The City of Bellevue has endorsed the NACTO Urban Street Design Guide, joining an ever-growing list of cities in North America looking to pool their experiences and knowledge into a guide for more active, efficient and safe streets.
Seattle’s largest nearby neighbor is currently full of very wide and unfriendly streets. But it’s growing population, dense urban core and planned transit expansions leave the outdated streets screaming for modern redesigns that activate the unrealized walking and biking demand already there.
The city is moving forward, but its streets are looking backwards to an era when people walking, biking and using transit were considered secondary to cars. But a vibrant city and business environment requires streets that are safe and comfortable for everyone.
“In our work in Downtown and in other mixed use activity areas in the the city, our focus is on creating places for people that are safe, vibrant, sustainable and livable,” said Bellevue Transportation Department Director David Berg in his endorsement letter to NACTO. “It is my responsibility as Transportation Director to provide the tools to help my staff plan for, design and deliver transportation infrastructure that meets the multiple functions of our streets.”
Berg took the Bellevue position after Goran Sparrman left in 2011. Sparrman is now the Interim Director at SDOT as Mayor Ed Murray’s office searches for a permanent Director.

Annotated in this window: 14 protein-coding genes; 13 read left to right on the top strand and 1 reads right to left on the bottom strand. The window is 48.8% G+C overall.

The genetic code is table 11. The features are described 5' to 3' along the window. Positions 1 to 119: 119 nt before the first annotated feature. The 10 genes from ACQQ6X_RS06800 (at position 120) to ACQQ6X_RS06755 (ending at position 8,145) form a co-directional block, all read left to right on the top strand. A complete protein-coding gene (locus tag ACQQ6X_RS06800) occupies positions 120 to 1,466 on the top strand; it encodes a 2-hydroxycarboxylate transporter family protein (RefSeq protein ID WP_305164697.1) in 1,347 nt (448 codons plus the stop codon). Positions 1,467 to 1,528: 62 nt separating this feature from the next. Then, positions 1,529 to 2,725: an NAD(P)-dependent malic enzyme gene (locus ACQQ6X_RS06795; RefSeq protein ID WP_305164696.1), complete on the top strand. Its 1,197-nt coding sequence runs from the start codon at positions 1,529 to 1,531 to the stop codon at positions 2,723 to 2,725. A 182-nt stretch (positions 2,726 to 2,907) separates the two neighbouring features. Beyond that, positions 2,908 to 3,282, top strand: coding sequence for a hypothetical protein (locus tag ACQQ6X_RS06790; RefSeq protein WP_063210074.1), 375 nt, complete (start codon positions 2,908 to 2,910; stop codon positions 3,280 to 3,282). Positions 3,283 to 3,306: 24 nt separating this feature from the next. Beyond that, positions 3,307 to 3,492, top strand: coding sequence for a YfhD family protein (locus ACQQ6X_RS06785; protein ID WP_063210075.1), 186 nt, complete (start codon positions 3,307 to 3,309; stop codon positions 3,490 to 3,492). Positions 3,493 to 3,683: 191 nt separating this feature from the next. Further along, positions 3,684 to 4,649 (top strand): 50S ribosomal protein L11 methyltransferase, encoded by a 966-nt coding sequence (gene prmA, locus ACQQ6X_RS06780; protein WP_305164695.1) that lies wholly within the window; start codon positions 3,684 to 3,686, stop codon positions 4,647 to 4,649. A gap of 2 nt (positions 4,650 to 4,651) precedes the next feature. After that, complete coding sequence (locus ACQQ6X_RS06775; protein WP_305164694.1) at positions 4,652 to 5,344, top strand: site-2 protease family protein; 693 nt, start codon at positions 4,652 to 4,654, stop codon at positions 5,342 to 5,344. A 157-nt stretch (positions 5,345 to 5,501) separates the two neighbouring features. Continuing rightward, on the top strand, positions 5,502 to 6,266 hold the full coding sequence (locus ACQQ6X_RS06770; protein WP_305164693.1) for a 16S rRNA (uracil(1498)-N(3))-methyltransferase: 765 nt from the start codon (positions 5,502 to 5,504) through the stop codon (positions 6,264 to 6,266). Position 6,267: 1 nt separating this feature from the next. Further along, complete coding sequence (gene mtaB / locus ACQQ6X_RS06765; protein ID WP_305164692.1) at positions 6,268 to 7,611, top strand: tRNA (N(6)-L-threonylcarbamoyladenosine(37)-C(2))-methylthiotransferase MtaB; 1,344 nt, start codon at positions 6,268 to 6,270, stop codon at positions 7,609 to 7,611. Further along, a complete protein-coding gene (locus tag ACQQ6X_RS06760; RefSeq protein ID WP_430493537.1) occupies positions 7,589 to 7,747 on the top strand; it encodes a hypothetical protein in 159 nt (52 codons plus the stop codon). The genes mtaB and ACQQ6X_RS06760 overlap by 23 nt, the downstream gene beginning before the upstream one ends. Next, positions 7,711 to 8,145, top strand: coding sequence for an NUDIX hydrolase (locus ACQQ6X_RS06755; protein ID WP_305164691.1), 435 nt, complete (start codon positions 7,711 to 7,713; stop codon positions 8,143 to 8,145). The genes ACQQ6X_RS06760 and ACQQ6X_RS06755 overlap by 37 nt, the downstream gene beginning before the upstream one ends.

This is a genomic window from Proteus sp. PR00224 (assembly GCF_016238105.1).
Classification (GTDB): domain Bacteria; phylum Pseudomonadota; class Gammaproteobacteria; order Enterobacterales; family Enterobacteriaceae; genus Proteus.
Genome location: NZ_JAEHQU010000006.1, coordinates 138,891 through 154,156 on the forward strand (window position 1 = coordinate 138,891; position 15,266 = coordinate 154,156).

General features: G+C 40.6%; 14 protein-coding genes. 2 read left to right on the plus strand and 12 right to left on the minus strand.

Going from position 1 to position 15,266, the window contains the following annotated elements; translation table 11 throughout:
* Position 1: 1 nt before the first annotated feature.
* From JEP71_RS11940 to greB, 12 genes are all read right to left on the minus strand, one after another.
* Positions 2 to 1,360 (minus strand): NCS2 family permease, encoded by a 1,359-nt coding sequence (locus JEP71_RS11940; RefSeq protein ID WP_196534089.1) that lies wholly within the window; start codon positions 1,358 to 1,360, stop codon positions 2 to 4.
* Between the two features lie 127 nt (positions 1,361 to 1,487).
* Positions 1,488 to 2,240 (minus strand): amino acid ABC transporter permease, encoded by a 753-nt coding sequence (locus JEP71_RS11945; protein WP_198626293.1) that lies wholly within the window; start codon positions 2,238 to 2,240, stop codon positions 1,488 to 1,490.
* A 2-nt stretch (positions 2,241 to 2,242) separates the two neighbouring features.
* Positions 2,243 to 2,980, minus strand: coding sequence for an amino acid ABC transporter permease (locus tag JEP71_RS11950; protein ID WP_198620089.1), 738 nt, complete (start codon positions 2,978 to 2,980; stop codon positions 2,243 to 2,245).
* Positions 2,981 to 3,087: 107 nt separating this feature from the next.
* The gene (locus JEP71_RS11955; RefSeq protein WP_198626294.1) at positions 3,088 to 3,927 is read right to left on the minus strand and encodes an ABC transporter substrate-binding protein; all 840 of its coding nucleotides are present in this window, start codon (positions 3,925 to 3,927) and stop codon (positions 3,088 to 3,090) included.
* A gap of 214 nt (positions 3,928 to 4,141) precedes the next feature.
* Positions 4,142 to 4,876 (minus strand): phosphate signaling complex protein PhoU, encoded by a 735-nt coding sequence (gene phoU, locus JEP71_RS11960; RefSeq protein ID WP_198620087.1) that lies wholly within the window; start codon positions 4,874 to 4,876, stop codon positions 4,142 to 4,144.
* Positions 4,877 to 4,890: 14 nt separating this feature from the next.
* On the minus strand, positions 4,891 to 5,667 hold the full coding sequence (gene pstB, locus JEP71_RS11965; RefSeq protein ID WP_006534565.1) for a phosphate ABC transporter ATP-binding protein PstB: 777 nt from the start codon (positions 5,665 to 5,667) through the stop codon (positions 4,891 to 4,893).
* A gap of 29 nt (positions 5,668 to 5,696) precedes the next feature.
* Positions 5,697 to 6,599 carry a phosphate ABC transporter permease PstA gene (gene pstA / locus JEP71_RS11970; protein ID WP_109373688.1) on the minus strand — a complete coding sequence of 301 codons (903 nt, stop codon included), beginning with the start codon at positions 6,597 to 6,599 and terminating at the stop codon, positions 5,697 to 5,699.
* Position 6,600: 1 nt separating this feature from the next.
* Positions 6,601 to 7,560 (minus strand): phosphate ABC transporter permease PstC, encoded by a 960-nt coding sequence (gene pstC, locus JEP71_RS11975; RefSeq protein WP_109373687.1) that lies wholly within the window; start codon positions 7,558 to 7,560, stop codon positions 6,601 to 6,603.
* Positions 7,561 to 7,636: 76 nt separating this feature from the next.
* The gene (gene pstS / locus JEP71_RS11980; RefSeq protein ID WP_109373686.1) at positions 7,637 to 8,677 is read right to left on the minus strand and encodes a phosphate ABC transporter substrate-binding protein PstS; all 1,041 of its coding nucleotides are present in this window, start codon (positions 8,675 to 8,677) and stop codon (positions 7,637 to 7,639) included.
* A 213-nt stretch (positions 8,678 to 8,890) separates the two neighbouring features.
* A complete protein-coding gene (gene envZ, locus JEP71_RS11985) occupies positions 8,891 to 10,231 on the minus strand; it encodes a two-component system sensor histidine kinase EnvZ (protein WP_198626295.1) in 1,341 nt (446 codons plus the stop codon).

Bellevue is not Seattle, nor does it want to follow in its footsteps. That’s why now is a great chance for Bellevue to pie its neighbor in the face. Seattle’s endless delay in building protected lanes downtown leaves an opening for Bellevue to beat them to it. Seattle is just now in the very early stages of an outreach effort to come up with a plan to install a protected bike lane downtown in “two to five years,” according to Councilmember Tom Rasmussen.
Bellevue could build a protected bike lane through its downtown this year if its leaders want to. It would be a boon to bike commuting and retail in downtown Bellevue, and it would be pretty embarrassing to Seattle, which likes to talk a big game about its bike-friendliness but stalls progress in the face of nearly every big step.
Seattle is a US leader in bicycling, but that’s in large part because it had a head start over other cities. The number of cities working to unseat Seattle is growing. And as Rasmussen noted in a recent press conference about the Bike Master Plan, the pressure is “coming from surprising places, places with more severe climates than Seattle like Chicago and Minneapolis.” Washington DC is probably the best example of a city on Seattle’s heels, as our nation’s capitol was way behind Seattle in bike commuting just a few years ago, and is now poised to pass Seattle.
And maybe now Bellevue will add some pressure? The ball is in their court.
Here’s the endorsement letter:
I will be 100% amazed if Bellevue builds a safe cycletrack. The thing on West Lake Samamish is terrible as is the bit over on 108th. So far I haven’t seen anyone who actually rides a bike designing these things for Bellevue.